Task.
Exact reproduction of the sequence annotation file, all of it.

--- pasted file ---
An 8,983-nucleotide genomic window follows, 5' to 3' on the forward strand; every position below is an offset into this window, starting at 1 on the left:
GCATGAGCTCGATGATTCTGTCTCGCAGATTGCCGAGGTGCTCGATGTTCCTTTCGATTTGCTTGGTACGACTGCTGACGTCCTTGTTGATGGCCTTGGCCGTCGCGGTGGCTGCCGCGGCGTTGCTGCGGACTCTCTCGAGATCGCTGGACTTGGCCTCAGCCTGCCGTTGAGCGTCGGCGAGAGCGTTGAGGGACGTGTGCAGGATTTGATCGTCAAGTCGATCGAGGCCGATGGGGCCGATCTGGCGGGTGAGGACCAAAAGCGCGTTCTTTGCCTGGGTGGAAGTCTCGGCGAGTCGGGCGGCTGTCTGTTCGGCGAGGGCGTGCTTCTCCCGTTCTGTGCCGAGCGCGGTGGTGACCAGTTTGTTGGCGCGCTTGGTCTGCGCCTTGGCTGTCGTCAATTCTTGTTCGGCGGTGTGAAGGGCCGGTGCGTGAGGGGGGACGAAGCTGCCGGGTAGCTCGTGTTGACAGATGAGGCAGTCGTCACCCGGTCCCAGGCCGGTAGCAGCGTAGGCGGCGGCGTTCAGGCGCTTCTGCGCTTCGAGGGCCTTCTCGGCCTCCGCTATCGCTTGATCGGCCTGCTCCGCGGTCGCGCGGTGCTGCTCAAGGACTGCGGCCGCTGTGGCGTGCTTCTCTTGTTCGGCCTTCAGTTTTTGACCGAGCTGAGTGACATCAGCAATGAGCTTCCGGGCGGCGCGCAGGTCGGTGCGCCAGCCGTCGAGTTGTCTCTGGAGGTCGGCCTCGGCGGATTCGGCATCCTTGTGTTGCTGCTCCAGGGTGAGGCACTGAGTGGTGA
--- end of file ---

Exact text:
An 8,983-nucleotide genomic window follows, 5' to 3' on the forward strand; every position below is an offset into this window, starting at 1 on the left:
GCATGAGCTCGATGATTCTGTCTCGCAGATTGCCGAGGTGCTCGATGTTCCTTTCGATTTGCTTGGTACGACTGCTGACGTCCTTGTTGATGGCCTTGGCCGTCGCGGTGGCTGCCGCGGCGTTGCTGCGGACTCTCTCGAGATCGCTGGACTTGGCCTCAGCCTGCCGTTGAGCGTCGGCGAGAGCGTTGAGGGACGTGTGCAGGATTTGATCGTCAAGTCGATCGAGGCCGATGGGGCCGATCTGGCGGGTGAGGACCAAAAGCGCGTTCTTTGCCTGGGTGGAAGTCTCGGCGAGTCGGGCGGCTGTCTGTTCGGCGAGGGCGTGCTTCTCCCGTTCTGTGCCGAGCGCGGTGGTGACCAGTTTGTTGGCGCGCTTGGTCTGCGCCTTGGCTGTCGTCAATTCTTGTTCGGCGGTGTGAAGGGCCGGTGCGTGAGGGGGGACGAAGCTGCCGGGTAGCTCGTGTTGACAGATGAGGCAGTCGTCACCCGGTCCCAGGCCGGTAGCAGCGTAGGCGGCGGCGTTCAGGCGCTTCTGCGCTTCGAGGGCCTTCTCGGCCTCCGCTATCGCTTGATCGGCCTGCTCCGCGGTCGCGCGGTGCTGCTCAAGGACTGCGGCCGCTGTGGCGTGCTTCTCTTGTTCGGCCTTCAGTTTTTGACCGAGCTGAGTGACATCAGCAATGAGCTTCCGGGCGGCGCGCAGGTCGGTGCGCCAGCCGTCGAGTTGTCTCTGGAGGTCGGCCTCGGCGGATTCGGCATCCTTGTGTTGCTGCTCCAGGGTGAGGCACTGAGTGGTGA